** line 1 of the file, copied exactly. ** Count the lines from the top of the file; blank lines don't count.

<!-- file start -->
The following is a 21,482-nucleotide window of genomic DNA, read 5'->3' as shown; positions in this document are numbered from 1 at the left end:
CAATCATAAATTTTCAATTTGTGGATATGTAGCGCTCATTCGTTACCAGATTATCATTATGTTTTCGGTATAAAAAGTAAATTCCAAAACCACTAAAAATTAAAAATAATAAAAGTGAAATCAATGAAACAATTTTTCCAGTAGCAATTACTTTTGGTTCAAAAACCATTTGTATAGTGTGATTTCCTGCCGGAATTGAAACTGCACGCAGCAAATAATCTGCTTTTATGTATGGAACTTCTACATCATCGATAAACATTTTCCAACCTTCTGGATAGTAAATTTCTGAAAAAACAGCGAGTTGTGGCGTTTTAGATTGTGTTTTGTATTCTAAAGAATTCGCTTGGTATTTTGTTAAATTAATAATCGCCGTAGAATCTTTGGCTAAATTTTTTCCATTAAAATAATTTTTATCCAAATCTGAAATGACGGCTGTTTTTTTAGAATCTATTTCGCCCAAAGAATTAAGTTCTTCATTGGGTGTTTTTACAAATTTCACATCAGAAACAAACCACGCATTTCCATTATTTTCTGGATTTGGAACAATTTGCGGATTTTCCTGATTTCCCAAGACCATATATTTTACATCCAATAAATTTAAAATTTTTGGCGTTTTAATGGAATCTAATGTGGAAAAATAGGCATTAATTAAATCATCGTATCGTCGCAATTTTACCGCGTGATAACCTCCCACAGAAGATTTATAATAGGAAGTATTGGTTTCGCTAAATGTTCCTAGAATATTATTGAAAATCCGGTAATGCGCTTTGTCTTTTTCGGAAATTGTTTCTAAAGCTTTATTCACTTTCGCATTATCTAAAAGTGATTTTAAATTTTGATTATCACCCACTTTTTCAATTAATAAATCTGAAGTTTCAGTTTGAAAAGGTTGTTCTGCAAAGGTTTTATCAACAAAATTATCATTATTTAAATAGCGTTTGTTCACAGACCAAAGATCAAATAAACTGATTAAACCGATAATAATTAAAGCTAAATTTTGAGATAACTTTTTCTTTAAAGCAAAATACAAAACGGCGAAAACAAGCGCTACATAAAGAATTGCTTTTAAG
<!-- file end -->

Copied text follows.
The following is a 21,482-nucleotide window of genomic DNA, read 5'->3' as shown; positions in this document are numbered from 1 at the left end: